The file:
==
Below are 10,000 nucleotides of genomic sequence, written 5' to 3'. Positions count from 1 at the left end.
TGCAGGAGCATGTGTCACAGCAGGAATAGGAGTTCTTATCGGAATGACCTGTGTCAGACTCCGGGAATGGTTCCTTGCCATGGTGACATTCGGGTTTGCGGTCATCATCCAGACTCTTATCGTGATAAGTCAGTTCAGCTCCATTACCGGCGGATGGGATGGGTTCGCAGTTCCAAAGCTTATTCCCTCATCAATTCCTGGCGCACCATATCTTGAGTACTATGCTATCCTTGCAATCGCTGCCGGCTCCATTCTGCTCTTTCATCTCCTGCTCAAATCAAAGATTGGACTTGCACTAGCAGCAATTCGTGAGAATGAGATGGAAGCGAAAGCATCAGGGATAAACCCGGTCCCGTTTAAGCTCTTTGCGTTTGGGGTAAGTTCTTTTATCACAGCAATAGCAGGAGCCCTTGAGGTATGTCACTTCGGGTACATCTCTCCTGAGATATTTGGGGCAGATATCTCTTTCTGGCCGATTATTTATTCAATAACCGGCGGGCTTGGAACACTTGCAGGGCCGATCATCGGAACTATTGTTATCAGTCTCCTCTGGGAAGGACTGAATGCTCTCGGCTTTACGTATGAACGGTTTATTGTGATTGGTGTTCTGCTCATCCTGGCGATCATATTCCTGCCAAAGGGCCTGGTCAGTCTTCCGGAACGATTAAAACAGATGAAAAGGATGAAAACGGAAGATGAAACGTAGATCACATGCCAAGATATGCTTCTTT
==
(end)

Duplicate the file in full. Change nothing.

Below are 10,000 nucleotides of genomic sequence, written 5' to 3'. Positions count from 1 at the left end.
TGCAGGAGCATGTGTCACAGCAGGAATAGGAGTTCTTATCGGAATGACCTGTGTCAGACTCCGGGAATGGTTCCTTGCCATGGTGACATTCGGGTTTGCGGTCATCATCCAGACTCTTATCGTGATAAGTCAGTTCAGCTCCATTACCGGCGGATGGGATGGGTTCGCAGTTCCAAAGCTTATTCCCTCATCAATTCCTGGCGCACCATATCTTGAGTACTATGCTATCCTTGCAATCGCTGCCGGCTCCATTCTGCTCTTTCATCTCCTGCTCAAATCAAAGATTGGACTTGCACTAGCAGCAATTCGTGAGAATGAGATGGAAGCGAAAGCATCAGGGATAAACCCGGTCCCGTTTAAGCTCTTTGCGTTTGGGGTAAGTTCTTTTATCACAGCAATAGCAGGAGCCCTTGAGGTATGTCACTTCGGGTACATCTCTCCTGAGATATTTGGGGCAGATATCTCTTTCTGGCCGATTATTTATTCAATAACCGGCGGGCTTGGAACACTTGCAGGGCCGATCATCGGAACTATTGTTATCAGTCTCCTCTGGGAAGGACTGAATGCTCTCGGCTTTACGTATGAACGGTTTATTGTGATTGGTGTTCTGCTCATCCTGGCGATCATATTCCTGCCAAAGGGCCTGGTCAGTCTTCCGGAACGATTAAAACAGATGAAAAGGATGAAAACGGAAGATGAAACGTAGATCACATGCCAAGATATGCTTCTTT